On Vine Street, the new Town Branch Commons bike lanes face the old WEGer streetscape facelift from a decade earlier, including on-street bike lanes.

Ostensibly, the South Limestone roadway project was an extension of the millennial interest in improvingtown-gown” relationships between the city and the University of Kentucky. In terms of infrastructure, the town-gown relationship ran up and down Limestone. Leaders asked, How could the city facilitate getting UK’s 30,000+ students and staff to travel north, away from campus, in order to experience and commercialize downtown Lexington and its northern inner-ring neighborhoods? (This city dialogue is how this publication, North of Center, derived its name in 2009.)

Here is then-Vice Mayor Jim Gray voicing this view of the South Limestone streetscape project:

The theme from the beginning was to join the university and downtown and create an exciting and compelling environment that would be a seamless experience of engaged urban space from South Limestone, through downtown, past Transylvania, up North Limestone to Loudon, where a thriving young arts community is developing.

Jim Gray

At the time, pushback to the South Limestone project focused almost exclusively on the travails of business owners located along the way, who were subject to nearly a year of lost roadway access. The infrastructure itself–needed to efficiently and safely move UK students and staff two miles across downtown and into the northside– was general praised.

“It’s a much nicer street now,” CD Central’s Steve Baron noted in 2010 of the renovated South Limestone corridor. “[T]here’s no doubt about that, especially if you’re a pedestrian or cyclist.” A year later, Herald Leader columnist Tom Eblen would cite South Limestone approvingly as a recent addition to Lexington’s “25 miles of bike lanes.”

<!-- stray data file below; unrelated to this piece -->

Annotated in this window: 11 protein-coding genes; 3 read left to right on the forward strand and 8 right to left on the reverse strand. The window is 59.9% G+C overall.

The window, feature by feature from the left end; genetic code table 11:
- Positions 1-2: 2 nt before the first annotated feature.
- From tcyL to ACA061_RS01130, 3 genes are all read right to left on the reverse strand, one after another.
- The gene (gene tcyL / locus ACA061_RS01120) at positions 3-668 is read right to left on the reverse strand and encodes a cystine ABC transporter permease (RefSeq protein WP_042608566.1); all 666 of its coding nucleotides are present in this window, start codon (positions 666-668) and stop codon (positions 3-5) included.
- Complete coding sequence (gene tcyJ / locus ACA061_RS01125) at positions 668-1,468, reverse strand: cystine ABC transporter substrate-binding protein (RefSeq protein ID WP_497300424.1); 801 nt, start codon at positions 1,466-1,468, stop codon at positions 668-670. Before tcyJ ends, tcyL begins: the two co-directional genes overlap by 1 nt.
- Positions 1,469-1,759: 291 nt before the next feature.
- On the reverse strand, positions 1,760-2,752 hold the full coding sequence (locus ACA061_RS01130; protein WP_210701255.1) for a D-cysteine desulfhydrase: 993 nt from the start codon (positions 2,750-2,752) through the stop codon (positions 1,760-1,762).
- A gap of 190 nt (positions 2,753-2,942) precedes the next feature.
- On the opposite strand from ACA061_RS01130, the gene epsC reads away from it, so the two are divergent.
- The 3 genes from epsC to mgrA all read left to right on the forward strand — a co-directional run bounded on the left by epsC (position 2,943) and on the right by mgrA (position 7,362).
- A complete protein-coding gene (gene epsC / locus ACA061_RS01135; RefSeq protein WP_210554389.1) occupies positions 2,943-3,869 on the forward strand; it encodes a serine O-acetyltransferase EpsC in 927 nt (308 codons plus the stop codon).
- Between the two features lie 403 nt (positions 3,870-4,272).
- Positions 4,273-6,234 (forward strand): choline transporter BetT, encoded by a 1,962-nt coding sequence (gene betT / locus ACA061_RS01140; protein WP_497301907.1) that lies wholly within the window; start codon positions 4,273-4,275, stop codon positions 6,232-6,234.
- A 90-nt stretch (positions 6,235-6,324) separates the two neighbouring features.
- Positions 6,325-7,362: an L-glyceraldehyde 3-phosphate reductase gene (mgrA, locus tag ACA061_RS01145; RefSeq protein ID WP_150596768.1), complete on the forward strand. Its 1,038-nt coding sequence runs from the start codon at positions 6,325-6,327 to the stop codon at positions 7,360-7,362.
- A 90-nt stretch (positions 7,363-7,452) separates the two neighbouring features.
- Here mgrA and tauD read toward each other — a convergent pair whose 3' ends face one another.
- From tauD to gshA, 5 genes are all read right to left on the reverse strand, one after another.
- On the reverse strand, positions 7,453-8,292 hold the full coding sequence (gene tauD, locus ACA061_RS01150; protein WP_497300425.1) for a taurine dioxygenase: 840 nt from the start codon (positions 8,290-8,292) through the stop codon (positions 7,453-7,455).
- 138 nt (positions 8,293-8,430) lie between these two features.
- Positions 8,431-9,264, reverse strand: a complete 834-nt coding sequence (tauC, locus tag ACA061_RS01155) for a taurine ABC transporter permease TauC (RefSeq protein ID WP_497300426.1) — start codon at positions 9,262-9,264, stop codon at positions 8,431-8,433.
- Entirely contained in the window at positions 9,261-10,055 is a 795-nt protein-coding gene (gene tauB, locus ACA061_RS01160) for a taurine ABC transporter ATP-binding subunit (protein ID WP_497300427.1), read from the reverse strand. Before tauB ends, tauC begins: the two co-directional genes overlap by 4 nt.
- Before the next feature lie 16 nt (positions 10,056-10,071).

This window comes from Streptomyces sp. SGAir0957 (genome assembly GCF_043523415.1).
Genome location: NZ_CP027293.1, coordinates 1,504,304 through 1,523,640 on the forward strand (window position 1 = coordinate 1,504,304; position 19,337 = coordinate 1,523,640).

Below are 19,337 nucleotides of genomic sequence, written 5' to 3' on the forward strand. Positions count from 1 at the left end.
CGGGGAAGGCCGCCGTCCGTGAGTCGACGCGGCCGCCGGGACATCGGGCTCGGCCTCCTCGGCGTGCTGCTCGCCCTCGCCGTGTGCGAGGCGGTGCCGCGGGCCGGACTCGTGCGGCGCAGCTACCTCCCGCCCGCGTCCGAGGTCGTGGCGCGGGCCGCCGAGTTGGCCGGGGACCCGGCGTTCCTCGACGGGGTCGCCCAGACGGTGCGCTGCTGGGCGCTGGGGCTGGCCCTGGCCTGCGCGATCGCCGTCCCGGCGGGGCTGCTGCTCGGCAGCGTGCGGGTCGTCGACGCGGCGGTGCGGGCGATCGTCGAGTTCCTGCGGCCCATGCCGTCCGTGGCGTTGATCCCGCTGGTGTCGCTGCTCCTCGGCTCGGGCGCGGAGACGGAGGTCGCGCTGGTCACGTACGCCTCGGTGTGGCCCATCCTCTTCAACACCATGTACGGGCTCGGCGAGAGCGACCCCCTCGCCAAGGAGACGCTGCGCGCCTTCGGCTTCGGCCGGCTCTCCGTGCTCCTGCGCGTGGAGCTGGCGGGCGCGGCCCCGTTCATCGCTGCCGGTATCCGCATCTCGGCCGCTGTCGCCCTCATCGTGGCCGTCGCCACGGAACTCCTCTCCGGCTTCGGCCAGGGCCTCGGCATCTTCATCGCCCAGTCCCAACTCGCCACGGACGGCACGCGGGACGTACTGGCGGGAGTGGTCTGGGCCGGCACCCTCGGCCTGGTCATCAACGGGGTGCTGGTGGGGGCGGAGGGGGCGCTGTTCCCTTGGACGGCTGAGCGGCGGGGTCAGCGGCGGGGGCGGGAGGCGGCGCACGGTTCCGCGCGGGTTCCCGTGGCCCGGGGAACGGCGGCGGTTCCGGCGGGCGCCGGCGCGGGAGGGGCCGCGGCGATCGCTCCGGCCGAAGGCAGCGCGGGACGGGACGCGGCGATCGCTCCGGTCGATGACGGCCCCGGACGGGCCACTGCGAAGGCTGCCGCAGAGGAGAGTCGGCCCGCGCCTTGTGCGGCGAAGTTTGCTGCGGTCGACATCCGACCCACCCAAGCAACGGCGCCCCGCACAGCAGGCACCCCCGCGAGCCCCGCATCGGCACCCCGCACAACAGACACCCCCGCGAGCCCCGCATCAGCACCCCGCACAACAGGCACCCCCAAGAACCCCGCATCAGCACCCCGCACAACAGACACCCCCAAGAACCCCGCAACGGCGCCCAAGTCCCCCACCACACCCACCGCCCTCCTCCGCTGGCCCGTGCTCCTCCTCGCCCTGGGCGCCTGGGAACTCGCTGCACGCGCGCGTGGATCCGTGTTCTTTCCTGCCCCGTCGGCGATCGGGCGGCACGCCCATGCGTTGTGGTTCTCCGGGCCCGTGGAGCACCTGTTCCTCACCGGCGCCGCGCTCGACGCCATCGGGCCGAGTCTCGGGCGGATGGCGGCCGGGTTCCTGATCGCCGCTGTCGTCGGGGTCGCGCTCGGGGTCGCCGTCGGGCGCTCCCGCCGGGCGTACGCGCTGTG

Baron and Eblen are not field experts in alternative transportation, of course. But their views confirmed expert viewpoints that all seemed to connect the road’s new infrastructure to Lexington’s safe biking initiatives. “Lexington will be an even better place for bicycling,” Eblen’s 2011 article enthused, “thanks to many people’s hard work.”

The columnist’s examples? Certified instructors from the League of American Bicyclists were leading a school bike-safety grant supplied by the Kentucky Bicycle and Bikeway Commission. Bluegrass Tomorrow, described as “a non-profit ‘smart growth’ group,” was “pushing the idea” for a regional trail system. The Fayette Alliance was asking Vice-Mayor Linda Gorton to establish a Bike Trails Task Force.

In this bike expert uplift story, the South Limestone road project was an example of “recently finished ‘complete streets’ guidelines for adding bike lanes, whenever possible, to new and renovated streets and roads.” Eblen, the non-expert, cited Lexington Bike/Pedestrian Coordinator Kenzi Gleason.

From the LFUCG “Complete Streets” webpage.

“Complete streets” like South Limestone have come to dominate expert discourse on the slow but successful growth of Lexington’s biking network. The term would be invoked again in 2015 by Gleason to cite Lexington’s recent addition of another 20 miles in bike lanes. The same article also featured the bike experts from the local bike non-profit Broke Spoke, an academic study from the University of Colorado-Denver, and a new city-wide campaign (expertly named “Move It, People”), all designed to convince bikers and motorists to use and share the same road.